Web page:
Soil Health and Sustainability
In recent years, sustainability has become top of mind for consumers and stakeholders in virtually every industry and geographic region around the world. In terms of sustainable agriculture, that means food production systems that support both current and future generations.
Considered by many to be agriculture’s new frontier in agriculture, soil health has a simple and direct correlation to sustainability. As the primary medium in which crop production activites take place, soil represents a common denominator linking the three components of sustainable ag business: People, Planet, and Productivity.
There are three indicators often used to characterize soil quality: chemical properties, physical properties, and soil biology. In many agricultural systems, years of over-emphasis on the chemical and physical properties have resulted in soil that has become depleted biologically. Today’s research teaches that healthy biological activity is not sustainable. For growers, soil health pressure points include limiting erosion (phosphorus loss), nutrient acquisition, and water resource limitations.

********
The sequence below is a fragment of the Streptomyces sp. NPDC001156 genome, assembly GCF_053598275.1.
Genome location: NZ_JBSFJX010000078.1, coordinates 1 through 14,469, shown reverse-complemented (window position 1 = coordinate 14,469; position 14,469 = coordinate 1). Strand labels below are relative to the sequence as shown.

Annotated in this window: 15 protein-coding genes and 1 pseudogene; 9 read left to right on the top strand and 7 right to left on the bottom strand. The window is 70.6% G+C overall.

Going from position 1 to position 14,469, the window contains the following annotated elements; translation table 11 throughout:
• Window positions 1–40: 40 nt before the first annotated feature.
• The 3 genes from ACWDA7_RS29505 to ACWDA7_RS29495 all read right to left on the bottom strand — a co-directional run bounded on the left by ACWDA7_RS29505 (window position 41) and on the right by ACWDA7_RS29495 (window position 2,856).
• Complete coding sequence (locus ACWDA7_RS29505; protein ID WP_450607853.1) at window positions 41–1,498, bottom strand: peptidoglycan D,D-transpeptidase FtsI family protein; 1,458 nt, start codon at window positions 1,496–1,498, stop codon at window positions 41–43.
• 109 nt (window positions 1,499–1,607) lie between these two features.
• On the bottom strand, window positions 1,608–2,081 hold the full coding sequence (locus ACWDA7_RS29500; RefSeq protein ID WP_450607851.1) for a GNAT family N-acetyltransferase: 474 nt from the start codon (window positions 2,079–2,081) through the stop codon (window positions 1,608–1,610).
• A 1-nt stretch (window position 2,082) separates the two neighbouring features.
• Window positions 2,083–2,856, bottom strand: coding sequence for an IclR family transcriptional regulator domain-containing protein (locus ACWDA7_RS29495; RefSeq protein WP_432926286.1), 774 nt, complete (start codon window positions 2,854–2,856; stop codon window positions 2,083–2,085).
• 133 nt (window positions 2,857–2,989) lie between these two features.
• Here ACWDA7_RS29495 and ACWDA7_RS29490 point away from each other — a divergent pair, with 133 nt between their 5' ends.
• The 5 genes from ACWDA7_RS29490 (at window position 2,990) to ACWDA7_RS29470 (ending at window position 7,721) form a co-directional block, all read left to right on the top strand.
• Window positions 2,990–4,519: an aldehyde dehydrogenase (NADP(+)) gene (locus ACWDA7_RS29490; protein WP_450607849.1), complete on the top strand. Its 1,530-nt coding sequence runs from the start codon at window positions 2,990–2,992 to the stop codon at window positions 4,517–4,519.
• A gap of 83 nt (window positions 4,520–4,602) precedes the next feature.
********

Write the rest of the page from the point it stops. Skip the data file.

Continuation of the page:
It is now known that mycorrhizae are important beneficial fungi that comprise a major portion of microbial life in the soil. These fungi form a symbiotic relationship with an estimated 85% of the world’s plant species, contributing to plant health through an expansion of the root zone and replenishing depleted soils with important contributions to healthy soil structure. In fact, arbuscular mycorrhizal fungi is a unique example of a crop input that has both short-term (plant health) and long-term environmental (soil health) productivity benefits.